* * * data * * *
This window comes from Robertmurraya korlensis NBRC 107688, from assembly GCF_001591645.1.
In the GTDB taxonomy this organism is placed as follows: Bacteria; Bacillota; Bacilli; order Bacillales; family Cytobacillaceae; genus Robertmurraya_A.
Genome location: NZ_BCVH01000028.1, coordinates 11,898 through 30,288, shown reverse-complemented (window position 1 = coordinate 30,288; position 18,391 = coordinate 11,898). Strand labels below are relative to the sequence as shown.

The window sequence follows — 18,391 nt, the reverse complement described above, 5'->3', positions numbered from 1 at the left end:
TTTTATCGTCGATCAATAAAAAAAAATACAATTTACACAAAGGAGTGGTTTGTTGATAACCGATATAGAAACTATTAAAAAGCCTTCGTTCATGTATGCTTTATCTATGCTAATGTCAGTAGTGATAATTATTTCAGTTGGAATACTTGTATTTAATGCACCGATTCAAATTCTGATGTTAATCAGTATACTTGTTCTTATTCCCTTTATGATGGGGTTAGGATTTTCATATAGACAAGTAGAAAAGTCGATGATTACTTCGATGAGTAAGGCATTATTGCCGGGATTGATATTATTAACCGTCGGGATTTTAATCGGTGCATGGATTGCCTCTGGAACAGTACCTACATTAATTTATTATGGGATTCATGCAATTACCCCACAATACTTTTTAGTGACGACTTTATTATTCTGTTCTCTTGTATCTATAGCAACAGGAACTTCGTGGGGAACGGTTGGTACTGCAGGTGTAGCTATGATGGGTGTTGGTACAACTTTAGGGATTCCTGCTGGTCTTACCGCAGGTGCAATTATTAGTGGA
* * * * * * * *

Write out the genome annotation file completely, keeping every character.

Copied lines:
This window comes from Robertmurraya korlensis NBRC 107688, from assembly GCF_001591645.1.
In the GTDB taxonomy this organism is placed as follows: Bacteria; Bacillota; Bacilli; order Bacillales; family Cytobacillaceae; genus Robertmurraya_A.
Genome location: NZ_BCVH01000028.1, coordinates 11,898 through 30,288, shown reverse-complemented (window position 1 = coordinate 30,288; position 18,391 = coordinate 11,898). Strand labels below are relative to the sequence as shown.

The window sequence follows — 18,391 nt, the reverse complement described above, 5'->3', positions numbered from 1 at the left end:
TTTTATCGTCGATCAATAAAAAAAAATACAATTTACACAAAGGAGTGGTTTGTTGATAACCGATATAGAAACTATTAAAAAGCCTTCGTTCATGTATGCTTTATCTATGCTAATGTCAGTAGTGATAATTATTTCAGTTGGAATACTTGTATTTAATGCACCGATTCAAATTCTGATGTTAATCAGTATACTTGTTCTTATTCCCTTTATGATGGGGTTAGGATTTTCATATAGACAAGTAGAAAAGTCGATGATTACTTCGATGAGTAAGGCATTATTGCCGGGATTGATATTATTAACCGTCGGGATTTTAATCGGTGCATGGATTGCCTCTGGAACAGTACCTACATTAATTTATTATGGGATTCATGCAATTACCCCACAATACTTTTTAGTGACGACTTTATTATTCTGTTCTCTTGTATCTATAGCAACAGGAACTTCGTGGGGAACGGTTGGTACTGCAGGTGTAGCTATGATGGGTGTTGGTACAACTTTAGGGATTCCTGCTGGTCTTACCGCAGGTGCAATTATTAGTGGA